“We want to make sure that problems are made very clear and that people understand what we need to do about it,” White said. “Our legacy system wasn’t doing that so well. Our approach is to use visual controls so no problems are hidden.”

That was a tall order because Toyota Motor’s legacy plants had old visualization systems. Information boards told what was up and down on the lines but didn’t indicate top defects, or drill down quickly to help associates understand where problems were so they could be fixed quickly.

White’s IT team partnered with Rockwell Automation to provide an enhanced reporting capability to unlock manufacturing machine data and collect fault information to support better decision making and problem identification, and to provide analytics for historical reporting and training.

This was a new role for IT, White explained, because in the past it was the responsibility of Toyota Motor’s planning engineering group.  

“We’re going on a new journey with them to make sure roles and responsibilities are clear,” White explained.

What better way to clarify responsibilities than using a Rubik’s Cube to illustrate it? That’s just what White asked his audience visualize, because achange to any of the “sides” he outlined  can indirectly change the others.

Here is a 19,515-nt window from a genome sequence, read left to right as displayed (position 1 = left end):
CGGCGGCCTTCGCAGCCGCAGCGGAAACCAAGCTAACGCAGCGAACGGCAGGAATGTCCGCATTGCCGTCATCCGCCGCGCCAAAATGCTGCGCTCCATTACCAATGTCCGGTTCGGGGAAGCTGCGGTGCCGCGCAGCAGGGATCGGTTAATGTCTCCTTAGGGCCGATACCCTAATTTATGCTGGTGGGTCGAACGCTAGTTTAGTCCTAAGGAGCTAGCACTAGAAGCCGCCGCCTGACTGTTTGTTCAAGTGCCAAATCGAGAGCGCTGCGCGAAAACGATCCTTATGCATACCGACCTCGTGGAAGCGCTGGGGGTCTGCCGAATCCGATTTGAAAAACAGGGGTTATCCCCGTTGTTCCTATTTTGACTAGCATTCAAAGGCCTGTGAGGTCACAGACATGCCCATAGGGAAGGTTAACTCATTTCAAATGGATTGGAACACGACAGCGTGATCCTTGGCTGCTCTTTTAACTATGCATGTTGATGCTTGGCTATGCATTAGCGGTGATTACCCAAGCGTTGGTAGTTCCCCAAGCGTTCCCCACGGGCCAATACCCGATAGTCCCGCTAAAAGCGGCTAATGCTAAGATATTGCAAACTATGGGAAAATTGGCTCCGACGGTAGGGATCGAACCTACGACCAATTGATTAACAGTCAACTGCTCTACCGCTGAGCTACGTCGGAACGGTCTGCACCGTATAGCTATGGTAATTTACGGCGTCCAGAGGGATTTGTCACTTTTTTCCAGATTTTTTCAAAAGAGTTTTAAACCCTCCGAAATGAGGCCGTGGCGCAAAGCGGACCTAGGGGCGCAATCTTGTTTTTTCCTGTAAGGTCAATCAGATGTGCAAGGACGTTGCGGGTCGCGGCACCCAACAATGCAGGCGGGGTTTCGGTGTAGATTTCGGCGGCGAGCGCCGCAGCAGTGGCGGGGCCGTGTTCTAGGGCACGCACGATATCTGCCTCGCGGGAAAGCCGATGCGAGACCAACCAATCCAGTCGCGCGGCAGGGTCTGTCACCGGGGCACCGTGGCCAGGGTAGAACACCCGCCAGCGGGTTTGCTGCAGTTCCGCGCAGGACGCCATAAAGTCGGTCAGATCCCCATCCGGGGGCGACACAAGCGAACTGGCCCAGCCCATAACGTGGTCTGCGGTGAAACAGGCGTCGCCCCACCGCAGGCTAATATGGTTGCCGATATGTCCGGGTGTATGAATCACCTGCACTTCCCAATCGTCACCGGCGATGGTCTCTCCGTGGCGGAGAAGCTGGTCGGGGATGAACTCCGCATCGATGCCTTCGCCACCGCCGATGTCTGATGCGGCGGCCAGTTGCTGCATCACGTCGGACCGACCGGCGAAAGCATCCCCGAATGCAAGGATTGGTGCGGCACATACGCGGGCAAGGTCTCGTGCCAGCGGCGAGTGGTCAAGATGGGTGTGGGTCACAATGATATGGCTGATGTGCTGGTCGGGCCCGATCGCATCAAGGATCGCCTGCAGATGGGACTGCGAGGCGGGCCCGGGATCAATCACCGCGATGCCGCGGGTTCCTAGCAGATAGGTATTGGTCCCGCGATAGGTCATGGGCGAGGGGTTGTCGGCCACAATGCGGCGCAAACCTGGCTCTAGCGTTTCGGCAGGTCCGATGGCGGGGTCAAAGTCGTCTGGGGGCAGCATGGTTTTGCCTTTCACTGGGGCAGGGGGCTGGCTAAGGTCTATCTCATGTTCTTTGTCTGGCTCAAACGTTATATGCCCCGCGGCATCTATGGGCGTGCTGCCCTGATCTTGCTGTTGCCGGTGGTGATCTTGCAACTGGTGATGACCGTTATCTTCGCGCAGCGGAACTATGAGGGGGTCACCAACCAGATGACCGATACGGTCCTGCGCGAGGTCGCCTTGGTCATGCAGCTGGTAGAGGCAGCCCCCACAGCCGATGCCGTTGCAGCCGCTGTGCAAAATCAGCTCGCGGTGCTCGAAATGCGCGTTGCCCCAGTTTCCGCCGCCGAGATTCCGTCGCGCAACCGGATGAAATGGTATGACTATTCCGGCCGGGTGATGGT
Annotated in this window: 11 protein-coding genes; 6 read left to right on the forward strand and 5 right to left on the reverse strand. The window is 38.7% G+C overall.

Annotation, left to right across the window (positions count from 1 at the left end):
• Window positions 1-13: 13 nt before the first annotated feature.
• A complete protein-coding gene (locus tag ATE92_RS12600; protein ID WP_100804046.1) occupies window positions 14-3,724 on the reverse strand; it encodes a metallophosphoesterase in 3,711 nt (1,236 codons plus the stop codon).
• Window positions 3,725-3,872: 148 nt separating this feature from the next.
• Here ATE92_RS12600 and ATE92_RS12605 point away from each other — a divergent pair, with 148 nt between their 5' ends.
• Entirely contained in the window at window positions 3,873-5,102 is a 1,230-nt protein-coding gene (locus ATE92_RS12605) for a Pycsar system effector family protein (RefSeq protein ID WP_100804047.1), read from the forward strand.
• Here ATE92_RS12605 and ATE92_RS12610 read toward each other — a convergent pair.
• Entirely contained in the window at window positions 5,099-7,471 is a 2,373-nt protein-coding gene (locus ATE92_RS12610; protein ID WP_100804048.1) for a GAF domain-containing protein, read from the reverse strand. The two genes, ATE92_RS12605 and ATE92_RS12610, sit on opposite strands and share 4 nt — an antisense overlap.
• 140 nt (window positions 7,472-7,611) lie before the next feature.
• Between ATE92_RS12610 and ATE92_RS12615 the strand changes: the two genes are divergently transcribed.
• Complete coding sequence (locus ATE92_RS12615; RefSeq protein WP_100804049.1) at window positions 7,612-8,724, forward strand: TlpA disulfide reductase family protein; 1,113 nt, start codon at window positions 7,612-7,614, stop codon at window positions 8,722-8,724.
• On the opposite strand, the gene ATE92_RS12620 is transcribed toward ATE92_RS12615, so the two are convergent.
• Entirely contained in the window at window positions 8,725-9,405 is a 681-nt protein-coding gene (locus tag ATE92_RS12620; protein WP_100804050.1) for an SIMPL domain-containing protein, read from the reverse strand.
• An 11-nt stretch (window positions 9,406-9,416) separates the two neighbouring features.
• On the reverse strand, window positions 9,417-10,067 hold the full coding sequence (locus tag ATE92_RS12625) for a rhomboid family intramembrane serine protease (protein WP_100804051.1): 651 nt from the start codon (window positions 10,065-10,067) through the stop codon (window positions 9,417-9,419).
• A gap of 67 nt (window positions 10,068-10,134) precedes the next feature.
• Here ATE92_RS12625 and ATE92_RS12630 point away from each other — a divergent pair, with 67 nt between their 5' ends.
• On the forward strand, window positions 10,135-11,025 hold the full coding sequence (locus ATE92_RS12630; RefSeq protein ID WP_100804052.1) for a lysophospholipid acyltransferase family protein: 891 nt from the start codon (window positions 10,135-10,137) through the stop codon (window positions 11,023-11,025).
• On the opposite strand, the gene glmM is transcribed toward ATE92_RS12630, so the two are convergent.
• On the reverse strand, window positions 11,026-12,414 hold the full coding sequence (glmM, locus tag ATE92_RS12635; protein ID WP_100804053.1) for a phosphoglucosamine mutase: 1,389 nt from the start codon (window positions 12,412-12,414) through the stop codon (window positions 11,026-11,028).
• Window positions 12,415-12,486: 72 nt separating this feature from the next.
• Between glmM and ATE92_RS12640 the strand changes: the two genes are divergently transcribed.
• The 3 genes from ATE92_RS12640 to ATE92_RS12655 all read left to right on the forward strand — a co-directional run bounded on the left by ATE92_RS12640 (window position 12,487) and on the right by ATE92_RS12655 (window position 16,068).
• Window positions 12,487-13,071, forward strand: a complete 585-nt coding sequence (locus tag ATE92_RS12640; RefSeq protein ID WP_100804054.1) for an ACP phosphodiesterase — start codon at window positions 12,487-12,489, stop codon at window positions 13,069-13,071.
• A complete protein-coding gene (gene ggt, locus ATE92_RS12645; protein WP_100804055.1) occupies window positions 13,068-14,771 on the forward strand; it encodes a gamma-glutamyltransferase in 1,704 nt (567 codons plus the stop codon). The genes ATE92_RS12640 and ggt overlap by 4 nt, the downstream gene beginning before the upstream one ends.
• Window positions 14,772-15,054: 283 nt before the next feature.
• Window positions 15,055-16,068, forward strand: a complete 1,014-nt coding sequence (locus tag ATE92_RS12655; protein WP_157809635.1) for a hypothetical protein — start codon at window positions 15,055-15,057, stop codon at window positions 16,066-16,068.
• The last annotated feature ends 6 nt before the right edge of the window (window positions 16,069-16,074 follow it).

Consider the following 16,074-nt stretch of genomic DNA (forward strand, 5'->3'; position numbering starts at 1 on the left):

The first side is business leadership. Toyota Motor’s group leaders were complaining about the systems IT was delivering. They wouldn’t let them focus on being out on the production line. So IT’s focus became providing tools to allow group leaders to be more efficient .

The second side is a business architecture that helps managers  look at things from an end-to-end perspective.

The third side is business intelligence. Toyota Motor has a lot of data tucked away in different systems. IT’s opportunity is to unlock that data and provide a single end user reporting tool to visualize data in a more “humanized” way.